This Industry Viewpoint was authored by Andreas H.F. Olsen, vice president of platform operations, Unacast
For many years, telecommunications companies have played a significant role in society. How did we communicate with one another before social media and over-the-top solutions like WhatsApp, Zoom, etc. ? We made a phone call and, more recently, sent an SMS (better known as a text message) – both of which are telecommunications services. For years, telco companies had the market cornered, experiencing years of revenue growth with little actual competition.
However, the rise of Big Tech and smaller, agile tech startups is giving telcos a run for their money. No longer are telcos the exclusive provider of connected solutions. Services that were previously only available through telcos are now available to users via the internet at a lesser cost. This has affected not only the telecommunications industry’s place in society but also these companies’ earnings. Furthermore, Big Tech companies have experienced enormous growth by gaining a deeper understanding of customer data in the digital arena and using that knowledge to produce better and more profitable products. Telcos will never be able to win this data game if the status quo continues.
Data is needed and desired around the world, but that doesn’t mean all of it can be trusted. How can organizations get the trustworthy data they need to make the best decisions? Read on to see how telecoms can play an important role.
A foundation of trust
On both sides of the Atlantic – in the cities of New Haven, Connecticut in the United States and London in the United Kingdom – the first commercial telephone services were established in 1878 and 1879, respectively. Telcos have played a vital part in society ever since and, as a result, have earned a reputation and sense of trust over the last 150 years that few, if any, other companies can match.
The Facebook-Cambridge Analytica scandal and Russian interference in the 2016 U.S. elections are just two examples that have demonstrated how quickly Big Tech may erode public trust. Providing insights into human behavior necessitates a high level of discipline and strict frameworks to ensure that no economic or political agendas can override an individual’s rights. The ability to wield such power necessitates the development of trust over time. An advantage that telcos have here – more so than the newer tech startups – is that they have a long-standing relationship with customers and organizations and have had time to really establish that trust.
Use what you’ve got
Telcos can benefit from the same types of insights that Big Tech is using – but they can approach this in a smarter way by responsibly using their own mobile network data. And we’re already seeing companies do that – some are beginning to use their inactive mobile network data to generate anonymized and aggregated human mobility insights as one of their strategies. Telcos can provide unique insights that no other type of organization can supply, thanks to the massive volume of data collected from mobile networks. A greater number of mature telecoms are realizing that bringing their data to life is beneficial not only to their business, but also to society.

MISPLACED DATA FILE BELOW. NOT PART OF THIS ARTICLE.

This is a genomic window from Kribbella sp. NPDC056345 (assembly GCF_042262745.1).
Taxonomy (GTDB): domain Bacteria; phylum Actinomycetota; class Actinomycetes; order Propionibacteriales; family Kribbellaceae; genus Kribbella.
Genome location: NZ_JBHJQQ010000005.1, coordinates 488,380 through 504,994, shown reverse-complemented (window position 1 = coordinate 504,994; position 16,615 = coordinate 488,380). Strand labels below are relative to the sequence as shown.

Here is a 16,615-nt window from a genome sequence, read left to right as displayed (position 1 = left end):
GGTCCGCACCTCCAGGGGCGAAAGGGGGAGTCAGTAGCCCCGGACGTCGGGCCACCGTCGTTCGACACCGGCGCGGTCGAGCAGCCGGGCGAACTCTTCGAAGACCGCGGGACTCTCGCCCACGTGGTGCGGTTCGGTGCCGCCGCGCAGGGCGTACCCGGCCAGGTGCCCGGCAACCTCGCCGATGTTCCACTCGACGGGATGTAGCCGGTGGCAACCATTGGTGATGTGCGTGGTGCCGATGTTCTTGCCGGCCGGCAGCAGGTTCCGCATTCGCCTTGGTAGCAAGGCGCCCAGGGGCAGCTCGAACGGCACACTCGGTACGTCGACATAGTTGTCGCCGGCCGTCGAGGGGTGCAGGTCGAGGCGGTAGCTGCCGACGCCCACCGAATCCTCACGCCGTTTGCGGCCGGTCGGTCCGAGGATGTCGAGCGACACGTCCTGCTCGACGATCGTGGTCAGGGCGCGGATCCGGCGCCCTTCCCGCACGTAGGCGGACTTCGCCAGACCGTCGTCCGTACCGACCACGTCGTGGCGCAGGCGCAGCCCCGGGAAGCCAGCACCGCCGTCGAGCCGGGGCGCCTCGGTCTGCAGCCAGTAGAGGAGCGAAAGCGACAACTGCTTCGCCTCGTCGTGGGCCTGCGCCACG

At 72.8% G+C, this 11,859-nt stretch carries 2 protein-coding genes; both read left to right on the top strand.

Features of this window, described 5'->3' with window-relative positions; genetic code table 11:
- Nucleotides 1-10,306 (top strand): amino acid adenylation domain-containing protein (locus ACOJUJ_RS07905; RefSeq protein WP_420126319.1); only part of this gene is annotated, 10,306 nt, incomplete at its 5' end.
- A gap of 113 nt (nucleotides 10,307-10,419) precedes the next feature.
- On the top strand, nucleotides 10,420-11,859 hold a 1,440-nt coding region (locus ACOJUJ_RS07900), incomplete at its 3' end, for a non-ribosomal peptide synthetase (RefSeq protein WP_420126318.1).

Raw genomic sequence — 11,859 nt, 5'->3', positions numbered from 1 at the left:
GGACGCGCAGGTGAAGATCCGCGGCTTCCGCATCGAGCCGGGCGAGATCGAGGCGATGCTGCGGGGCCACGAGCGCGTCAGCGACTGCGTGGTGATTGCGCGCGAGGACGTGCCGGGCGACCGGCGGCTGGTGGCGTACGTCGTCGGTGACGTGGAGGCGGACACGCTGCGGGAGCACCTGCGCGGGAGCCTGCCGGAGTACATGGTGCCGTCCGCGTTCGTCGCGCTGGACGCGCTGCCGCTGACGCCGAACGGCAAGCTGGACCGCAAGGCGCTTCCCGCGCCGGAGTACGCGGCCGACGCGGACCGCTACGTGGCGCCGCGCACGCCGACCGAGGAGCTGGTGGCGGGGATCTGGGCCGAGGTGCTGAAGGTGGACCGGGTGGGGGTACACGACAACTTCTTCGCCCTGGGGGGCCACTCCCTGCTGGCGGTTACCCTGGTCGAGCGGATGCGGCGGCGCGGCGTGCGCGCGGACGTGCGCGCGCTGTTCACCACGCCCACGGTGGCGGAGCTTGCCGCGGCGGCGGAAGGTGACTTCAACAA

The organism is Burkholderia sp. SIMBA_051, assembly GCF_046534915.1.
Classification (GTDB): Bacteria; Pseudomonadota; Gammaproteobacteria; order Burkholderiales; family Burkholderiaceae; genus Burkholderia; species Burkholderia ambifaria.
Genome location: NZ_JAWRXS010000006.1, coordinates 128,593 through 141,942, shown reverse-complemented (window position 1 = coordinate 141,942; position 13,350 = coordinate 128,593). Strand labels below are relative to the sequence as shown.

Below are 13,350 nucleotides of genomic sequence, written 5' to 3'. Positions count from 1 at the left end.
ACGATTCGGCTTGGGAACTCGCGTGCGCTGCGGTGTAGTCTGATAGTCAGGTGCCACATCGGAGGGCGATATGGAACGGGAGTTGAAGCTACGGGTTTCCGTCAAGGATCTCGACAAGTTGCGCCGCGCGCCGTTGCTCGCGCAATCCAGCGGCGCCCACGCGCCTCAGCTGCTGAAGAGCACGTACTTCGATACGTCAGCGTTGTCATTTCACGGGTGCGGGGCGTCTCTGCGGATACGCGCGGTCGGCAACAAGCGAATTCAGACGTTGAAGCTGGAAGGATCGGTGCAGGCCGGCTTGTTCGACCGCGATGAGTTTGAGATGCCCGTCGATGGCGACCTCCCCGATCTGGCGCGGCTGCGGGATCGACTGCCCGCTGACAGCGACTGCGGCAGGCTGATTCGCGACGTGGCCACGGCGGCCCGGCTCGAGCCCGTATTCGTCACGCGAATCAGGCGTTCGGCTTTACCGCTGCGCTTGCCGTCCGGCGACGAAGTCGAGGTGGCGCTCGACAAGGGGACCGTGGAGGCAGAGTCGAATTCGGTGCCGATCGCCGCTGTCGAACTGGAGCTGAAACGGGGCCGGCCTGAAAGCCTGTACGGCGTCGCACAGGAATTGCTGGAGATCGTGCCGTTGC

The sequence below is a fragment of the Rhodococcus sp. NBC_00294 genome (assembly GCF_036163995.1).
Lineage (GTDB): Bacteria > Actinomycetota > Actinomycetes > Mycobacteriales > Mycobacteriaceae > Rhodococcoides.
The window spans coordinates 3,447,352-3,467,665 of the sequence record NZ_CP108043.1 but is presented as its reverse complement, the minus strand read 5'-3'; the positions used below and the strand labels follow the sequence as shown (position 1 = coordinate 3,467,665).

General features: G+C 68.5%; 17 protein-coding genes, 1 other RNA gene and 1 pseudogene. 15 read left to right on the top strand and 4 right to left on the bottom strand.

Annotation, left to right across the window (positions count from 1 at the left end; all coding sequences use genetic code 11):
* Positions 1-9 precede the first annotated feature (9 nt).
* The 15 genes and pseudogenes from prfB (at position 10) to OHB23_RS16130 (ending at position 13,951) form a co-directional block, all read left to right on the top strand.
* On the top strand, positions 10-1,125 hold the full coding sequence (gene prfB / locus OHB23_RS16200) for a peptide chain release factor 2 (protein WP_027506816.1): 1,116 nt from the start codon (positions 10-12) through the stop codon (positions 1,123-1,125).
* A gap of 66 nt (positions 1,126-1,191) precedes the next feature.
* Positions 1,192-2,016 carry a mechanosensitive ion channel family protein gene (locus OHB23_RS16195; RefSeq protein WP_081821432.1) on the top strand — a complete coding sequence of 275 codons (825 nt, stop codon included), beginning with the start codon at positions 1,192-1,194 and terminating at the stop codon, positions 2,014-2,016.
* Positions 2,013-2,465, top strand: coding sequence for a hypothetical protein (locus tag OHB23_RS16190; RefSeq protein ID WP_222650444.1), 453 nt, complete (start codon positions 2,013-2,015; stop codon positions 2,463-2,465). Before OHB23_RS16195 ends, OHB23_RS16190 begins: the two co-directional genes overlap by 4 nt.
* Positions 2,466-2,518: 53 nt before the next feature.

Here are just three instances of what telco mobility data in action looks like:
- In Sri Lanka, Dialog Axiata is providing John Hopkins University with mobility insights to help them defeat Dengue Fever in that nation
- MTN Nigeria is using mobility data to grasp the impact that mobility has on the spread of COVID-19
- In the Nordic region, Telia is providing mobility insights to help hospitality services retailers, urban developers and others make better decisions
To succeed with data monetization, it’s important for telecommunications companies
to recognize the significance of the data they possess both for their business and for society at large. Then, they need to learn how to transform raw mobile network data into usable and intelligible mobility insights in a secure and efficient manner. Finally, they must know how to create the products and solutions that clients (be they retailers, transportation planners, urban developers, etc.) can easily consume or purchase.
Mature telcos retaining trust
For almost 150 years, telecommunications companies ruled the roost. Recent technology has threatened that supremacy, but it doesn’t have to be that way. Data can be used for good or evil; it depends on who’s using it and for what ends. Big Tech wants to promote political agendas or sell personal data, but more humanitarian-focused organizations are able to use data to help solve some of the world’s thorniest challenges. Use the tips noted above to find ways to monetize your data for good and retain the trust of those you serve.
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